They were already making a mission control at Cape Canaveral, and then decided to move some, but not all, of it to Houston. Why? Wouldn't it make more sense to have the entire mission control in one place (Houston or Cape Canaveral). And, since there was already part of a mission control at the Cape, wouldn't it make more sense to just make all of mission control at the Cape? Also, Cape Canaverl is where most of the rockets are being launched (and, until recently, none were launched in Texas), so doesn't it make sense to be closer to the rockets. In other words, why didn't NASA make main control area in Florida, along with the rockets? Why did NASA pick Texas?

  • $\begingroup$ I don't have time to write an answer now, but maybe someone else can use this information: Technical reason for moving Mission Control from Cape Canaveral to Houston? and CHAPTER 3: Houston - Texas - U.S.A. $\endgroup$ May 8, 2022 at 10:50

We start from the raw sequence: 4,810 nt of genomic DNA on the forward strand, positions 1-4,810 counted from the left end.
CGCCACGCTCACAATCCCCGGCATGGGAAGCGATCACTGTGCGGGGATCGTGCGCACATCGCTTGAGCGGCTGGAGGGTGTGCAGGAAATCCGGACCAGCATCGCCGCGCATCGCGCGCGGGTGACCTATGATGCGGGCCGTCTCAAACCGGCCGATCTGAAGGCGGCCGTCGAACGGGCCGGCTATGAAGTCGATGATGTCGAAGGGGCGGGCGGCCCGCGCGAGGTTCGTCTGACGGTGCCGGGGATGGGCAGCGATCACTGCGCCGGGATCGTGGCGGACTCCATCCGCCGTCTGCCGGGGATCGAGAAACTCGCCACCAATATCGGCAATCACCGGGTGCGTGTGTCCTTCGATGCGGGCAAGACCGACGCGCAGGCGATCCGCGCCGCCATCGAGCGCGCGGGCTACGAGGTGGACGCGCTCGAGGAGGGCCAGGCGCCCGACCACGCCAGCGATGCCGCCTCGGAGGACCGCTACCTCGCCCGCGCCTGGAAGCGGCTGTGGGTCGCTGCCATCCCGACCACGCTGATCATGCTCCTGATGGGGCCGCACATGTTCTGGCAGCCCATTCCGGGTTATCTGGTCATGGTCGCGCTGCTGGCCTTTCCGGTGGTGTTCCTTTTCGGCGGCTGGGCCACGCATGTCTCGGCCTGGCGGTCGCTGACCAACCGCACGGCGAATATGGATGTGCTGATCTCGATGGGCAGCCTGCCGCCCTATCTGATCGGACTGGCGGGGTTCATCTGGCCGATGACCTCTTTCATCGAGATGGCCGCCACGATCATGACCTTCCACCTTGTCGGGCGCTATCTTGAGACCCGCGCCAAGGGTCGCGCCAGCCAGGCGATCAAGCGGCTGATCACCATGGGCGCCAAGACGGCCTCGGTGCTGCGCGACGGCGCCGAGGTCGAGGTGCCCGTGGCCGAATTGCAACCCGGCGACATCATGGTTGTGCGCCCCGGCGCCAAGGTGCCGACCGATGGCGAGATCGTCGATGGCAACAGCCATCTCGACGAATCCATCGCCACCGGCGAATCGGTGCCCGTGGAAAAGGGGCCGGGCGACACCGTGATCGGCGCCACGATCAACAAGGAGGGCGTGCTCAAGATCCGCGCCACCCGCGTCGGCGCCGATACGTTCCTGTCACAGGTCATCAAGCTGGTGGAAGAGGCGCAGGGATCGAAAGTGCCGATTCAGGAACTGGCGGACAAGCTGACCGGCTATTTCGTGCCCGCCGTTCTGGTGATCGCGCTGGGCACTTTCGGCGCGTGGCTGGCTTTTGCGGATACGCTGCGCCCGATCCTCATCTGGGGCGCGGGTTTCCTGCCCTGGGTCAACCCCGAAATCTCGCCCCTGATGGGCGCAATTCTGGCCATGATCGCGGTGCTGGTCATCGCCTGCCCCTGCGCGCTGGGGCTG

• $\begingroup$ As I mentioned in my answer to the linked question, KSC was never considered as the candidate for Mission Control. At the time, it was was a minor launch control center run from Redstone (now the Marshall Space Flight Center). At the time, the Cape was a lowly populated area with no good nearby colleges. Houston had many nearby good colleges at the time. Also note that NASA has control centers in Maryland (Goddard Space Flight Center and the Applied Physics Laboratory), in California (Jet Propulsion Laboratory and Vandenberg), and elsewhere. $\endgroup$ May 8, 2022 at 17:46